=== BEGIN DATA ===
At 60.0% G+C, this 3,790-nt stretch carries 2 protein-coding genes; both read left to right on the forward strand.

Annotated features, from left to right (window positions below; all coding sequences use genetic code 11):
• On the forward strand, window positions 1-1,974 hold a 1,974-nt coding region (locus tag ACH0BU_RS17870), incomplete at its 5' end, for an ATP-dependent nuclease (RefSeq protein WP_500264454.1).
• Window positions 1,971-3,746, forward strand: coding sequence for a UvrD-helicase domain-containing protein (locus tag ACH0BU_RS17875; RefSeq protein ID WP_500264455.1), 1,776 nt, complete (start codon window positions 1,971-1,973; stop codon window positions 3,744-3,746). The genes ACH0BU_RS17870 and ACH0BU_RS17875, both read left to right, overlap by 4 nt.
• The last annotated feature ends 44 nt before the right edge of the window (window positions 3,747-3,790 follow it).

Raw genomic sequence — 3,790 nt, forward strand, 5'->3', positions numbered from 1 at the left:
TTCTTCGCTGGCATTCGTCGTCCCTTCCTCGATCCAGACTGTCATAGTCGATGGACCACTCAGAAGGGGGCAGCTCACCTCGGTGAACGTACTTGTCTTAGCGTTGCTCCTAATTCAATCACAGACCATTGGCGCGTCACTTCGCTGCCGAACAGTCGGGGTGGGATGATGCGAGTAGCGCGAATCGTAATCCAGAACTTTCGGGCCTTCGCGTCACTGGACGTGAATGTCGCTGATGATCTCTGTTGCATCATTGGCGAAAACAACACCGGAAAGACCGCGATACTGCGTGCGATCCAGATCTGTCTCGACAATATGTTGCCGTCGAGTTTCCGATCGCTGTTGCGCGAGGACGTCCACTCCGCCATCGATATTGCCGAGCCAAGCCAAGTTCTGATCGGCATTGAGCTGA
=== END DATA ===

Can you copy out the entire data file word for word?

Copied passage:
At 60.0% G+C, this 3,790-nt stretch carries 2 protein-coding genes; both read left to right on the forward strand.

Annotated features, from left to right (window positions below; all coding sequences use genetic code 11):
• On the forward strand, window positions 1-1,974 hold a 1,974-nt coding region (locus tag ACH0BU_RS17870), incomplete at its 5' end, for an ATP-dependent nuclease (RefSeq protein WP_500264454.1).
• Window positions 1,971-3,746, forward strand: coding sequence for a UvrD-helicase domain-containing protein (locus tag ACH0BU_RS17875; RefSeq protein ID WP_500264455.1), 1,776 nt, complete (start codon window positions 1,971-1,973; stop codon window positions 3,744-3,746). The genes ACH0BU_RS17870 and ACH0BU_RS17875, both read left to right, overlap by 4 nt.
• The last annotated feature ends 44 nt before the right edge of the window (window positions 3,747-3,790 follow it).

Raw genomic sequence — 3,790 nt, forward strand, 5'->3', positions numbered from 1 at the left:
TTCTTCGCTGGCATTCGTCGTCCCTTCCTCGATCCAGACTGTCATAGTCGATGGACCACTCAGAAGGGGGCAGCTCACCTCGGTGAACGTACTTGTCTTAGCGTTGCTCCTAATTCAATCACAGACCATTGGCGCGTCACTTCGCTGCCGAACAGTCGGGGTGGGATGATGCGAGTAGCGCGAATCGTAATCCAGAACTTTCGGGCCTTCGCGTCACTGGACGTGAATGTCGCTGATGATCTCTGTTGCATCATTGGCGAAAACAACACCGGAAAGACCGCGATACTGCGTGCGATCCAGATCTGTCTCGACAATATGTTGCCGTCGAGTTTCCGATCGCTGTTGCGCGAGGACGTCCACTCCGCCATCGATATTGCCGAGCCAAGCCAAGTTCTGATCGGCATTGAGCTGA